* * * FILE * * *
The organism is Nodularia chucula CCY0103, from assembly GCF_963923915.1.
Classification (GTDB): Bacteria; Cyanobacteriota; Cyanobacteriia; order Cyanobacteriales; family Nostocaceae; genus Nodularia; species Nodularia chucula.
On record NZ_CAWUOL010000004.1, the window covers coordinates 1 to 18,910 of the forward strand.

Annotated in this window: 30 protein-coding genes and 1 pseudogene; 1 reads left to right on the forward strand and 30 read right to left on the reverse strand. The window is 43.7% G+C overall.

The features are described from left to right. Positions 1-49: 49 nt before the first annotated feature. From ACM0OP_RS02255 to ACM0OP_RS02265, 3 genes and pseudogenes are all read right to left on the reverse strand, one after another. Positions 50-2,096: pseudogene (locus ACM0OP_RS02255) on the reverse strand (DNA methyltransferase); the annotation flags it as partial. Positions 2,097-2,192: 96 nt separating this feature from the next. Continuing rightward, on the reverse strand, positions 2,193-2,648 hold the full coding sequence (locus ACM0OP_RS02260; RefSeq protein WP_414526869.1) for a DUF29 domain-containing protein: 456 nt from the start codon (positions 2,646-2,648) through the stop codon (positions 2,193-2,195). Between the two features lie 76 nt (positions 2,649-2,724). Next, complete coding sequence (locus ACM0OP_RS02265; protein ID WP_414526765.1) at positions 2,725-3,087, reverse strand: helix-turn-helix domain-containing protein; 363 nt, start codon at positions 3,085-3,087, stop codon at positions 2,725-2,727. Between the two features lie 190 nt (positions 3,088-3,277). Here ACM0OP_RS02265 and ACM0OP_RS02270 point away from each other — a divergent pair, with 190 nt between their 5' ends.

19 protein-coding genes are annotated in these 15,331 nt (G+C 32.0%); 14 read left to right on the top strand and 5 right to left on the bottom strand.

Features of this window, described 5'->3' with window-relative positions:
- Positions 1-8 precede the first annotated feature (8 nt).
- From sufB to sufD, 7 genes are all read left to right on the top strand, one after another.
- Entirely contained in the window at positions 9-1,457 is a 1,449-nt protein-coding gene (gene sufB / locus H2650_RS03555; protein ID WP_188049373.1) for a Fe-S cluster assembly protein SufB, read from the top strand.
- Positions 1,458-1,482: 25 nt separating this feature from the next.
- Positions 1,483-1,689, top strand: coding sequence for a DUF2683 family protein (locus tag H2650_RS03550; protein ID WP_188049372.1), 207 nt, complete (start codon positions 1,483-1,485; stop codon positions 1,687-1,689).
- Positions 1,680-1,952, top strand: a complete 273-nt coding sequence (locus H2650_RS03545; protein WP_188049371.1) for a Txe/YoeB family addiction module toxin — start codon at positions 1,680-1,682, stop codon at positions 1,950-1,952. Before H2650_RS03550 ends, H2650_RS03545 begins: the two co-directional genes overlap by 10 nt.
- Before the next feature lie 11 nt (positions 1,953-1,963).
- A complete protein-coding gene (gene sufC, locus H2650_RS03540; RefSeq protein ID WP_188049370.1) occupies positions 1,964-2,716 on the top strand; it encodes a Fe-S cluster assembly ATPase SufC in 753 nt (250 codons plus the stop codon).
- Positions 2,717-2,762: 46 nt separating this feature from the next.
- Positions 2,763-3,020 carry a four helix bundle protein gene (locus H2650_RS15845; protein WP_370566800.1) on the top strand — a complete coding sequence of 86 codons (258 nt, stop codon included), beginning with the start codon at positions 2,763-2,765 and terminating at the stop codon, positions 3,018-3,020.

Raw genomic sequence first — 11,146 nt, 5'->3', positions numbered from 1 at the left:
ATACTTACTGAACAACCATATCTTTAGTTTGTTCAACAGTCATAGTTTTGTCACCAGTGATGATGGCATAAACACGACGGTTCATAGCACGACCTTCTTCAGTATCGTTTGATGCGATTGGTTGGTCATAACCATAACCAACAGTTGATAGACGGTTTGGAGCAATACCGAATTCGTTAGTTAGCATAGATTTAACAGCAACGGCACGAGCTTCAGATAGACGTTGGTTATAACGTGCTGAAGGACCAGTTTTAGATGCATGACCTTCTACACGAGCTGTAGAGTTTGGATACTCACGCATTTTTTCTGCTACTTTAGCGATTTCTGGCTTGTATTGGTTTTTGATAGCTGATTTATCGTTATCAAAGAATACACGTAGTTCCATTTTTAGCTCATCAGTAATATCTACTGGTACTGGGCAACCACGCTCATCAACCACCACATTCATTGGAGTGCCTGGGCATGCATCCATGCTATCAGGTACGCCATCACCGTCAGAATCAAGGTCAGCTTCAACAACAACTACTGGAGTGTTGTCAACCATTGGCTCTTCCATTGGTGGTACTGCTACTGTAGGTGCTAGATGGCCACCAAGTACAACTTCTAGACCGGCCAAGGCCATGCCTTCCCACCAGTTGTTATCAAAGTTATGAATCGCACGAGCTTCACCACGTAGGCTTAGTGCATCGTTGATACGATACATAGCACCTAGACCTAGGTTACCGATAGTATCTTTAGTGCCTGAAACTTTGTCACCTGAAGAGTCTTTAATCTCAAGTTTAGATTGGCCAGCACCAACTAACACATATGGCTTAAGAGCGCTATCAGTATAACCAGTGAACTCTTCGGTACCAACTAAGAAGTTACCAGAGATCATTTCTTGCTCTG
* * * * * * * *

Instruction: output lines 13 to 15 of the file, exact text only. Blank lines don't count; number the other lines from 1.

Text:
- Positions 1,680-1,952, top strand: a complete 273-nt coding sequence (locus H2650_RS03545; protein WP_188049371.1) for a Txe/YoeB family addiction module toxin — start codon at positions 1,680-1,682, stop codon at positions 1,950-1,952. Before H2650_RS03550 ends, H2650_RS03545 begins: the two co-directional genes overlap by 10 nt.
- Before the next feature lie 11 nt (positions 1,953-1,963).
- A complete protein-coding gene (gene sufC, locus H2650_RS03540; RefSeq protein ID WP_188049370.1) occupies positions 1,964-2,716 on the top strand; it encodes a Fe-S cluster assembly ATPase SufC in 753 nt (250 codons plus the stop codon).